Clarke Auction of Larchmont Uncovers Two Jasper Cropsey Hudson River Oils
The Cropsey oils, lost in 1860, highlight the Sunday May 15th auction. 400 lots also features art by Hermann Herzog, Jerome Myers, William Zorach; 19th C. Gorham Sterling; American Empire; 19th C. French antiques; gold, diamond, and emerald jewelry
LARCHMONT, NY, May 06, 2011 /24-7PressRelease/ — On March 5th, 2011, auctioneer/owner Ronan Clarke of Clarke Auction had provided his company’s premises, and along with other local appraisers, volunteered his expertise for an antiques appraisal day to benefit the Larchmont Historical Society.
While over a hundred people over four hours paid up to forty dollars apiece to have their treasures or mysteries evaluated, the last two couples squeezing in the door were a mother and daughter with a vintage toaster, and a husband and wife with two older framed pieces of art.
What crops up?
The art initially appeared to be chromolithographs or European oils bearing spurious signatures as one was faintly signed Cropsey. However, Ronan Clarke pointed out the great quality of the oils, found a faint inscription on the back, and noticed the small figures of Indians among the dark foliage of one of the paintings. Mr. Clarke called over his colleague Tom Curran for a second opinion who agreed with his assessment, and quickly found a similar record of a Cropsey painting by the title “Autumn in America” in the archives of the Smithsonian.
The couple who brought the paintings in had little knowledge of their history other than they had been in the family for three generations, hanging in the parents’ recreation room since the 1960’s. In fact, they had already been offered $250 for the paintings by a cleanout service disposing of their mother’s estate. Instead, the couple brought the paintings home, and spotted the local ad for the Historical Society’s appraisal day.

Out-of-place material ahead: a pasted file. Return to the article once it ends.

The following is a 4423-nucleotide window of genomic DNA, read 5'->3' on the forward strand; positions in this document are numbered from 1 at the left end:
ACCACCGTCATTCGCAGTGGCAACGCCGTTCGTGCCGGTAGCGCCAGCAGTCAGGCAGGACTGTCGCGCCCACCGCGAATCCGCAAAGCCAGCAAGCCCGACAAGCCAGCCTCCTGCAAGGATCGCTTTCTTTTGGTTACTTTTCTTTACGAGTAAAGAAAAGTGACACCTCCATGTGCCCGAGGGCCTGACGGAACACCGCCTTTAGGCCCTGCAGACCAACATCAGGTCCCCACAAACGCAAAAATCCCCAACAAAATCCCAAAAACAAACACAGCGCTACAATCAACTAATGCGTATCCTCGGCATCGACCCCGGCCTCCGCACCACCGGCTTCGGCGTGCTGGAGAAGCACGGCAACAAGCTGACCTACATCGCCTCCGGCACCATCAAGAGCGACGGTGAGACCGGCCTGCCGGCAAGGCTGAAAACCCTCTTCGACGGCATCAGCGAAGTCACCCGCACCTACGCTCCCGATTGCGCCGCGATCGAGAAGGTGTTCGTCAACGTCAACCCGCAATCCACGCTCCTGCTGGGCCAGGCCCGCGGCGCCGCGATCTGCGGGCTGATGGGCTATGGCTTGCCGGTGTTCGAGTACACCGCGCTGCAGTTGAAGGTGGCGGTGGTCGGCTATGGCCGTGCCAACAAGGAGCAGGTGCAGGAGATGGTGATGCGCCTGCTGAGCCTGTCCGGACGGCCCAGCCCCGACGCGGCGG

Each painting was sized and framed identically in the inner lining of what were obviously much larger giltwood frames. The painting faintly inscribed “Autumn in America” depicted a majestic fall landscape framed by mountains with small Indians in the foreground. The other oil was a winter scene of Niagara Falls with hunters trudging through the snow.
Ronan Clarke noted that “the paintings obviously had age and superb quality, and the consignor’s story rang true to me.”
Based on his gut feeling that the paintings were right, the consignors signed over the works for further evaluation. Although initially skeptical, after reviewing images, the Newington-Crospey Foundation in Hastings New York agreed to see the paintings in person. Nelia Moore of Clarke then brought the paintings to Hastings for the decision of the experts.
Both paintings were quickly authenticated by the Foundation as genuine and rare Cropseys, each are signed, with “Autumn in America” known through a similar work at the Minnesota Museum of Art, and the Niagara oil, now identified as “Prospect Point, Niagara Falls in Winter”, previously known only through a sketch in the collection of the Boston Museum of Fine Arts.
Each 15″ x 24″ Cropsey oil is conservatively estimated by Clarke Auction to sell between $40,000 to $60,000. The vintage toaster, not consigned to this auction, was estimated to be worth $50.
While the Cropsey oils are expected to be the May 15th highlight, the auction will consist of over 400 lots including fine art by Jerome Myers, Hermann Herzog, William Zorach, Andre Albertin, E.H. Boddington, and Eugene Courteille; Art Deco vases by Roger Guerin and Louis Paul Mergier; silver such as a 1880 Gorman ornate tea service, a pairt of Gorham midcentury “Celeste” candelabra, a 19th C. 950 French flatware service; a pair of Persian candelabra marked 84 and Vartan; period American Empire antiques; 19th C. French marbletop and ormolu mounted pieces; semi-antique Persian carpets; examples of Midcentury Modern design, and a large single owner collection of gold, diamond, emerald, pearls, and micromosaic jewelry.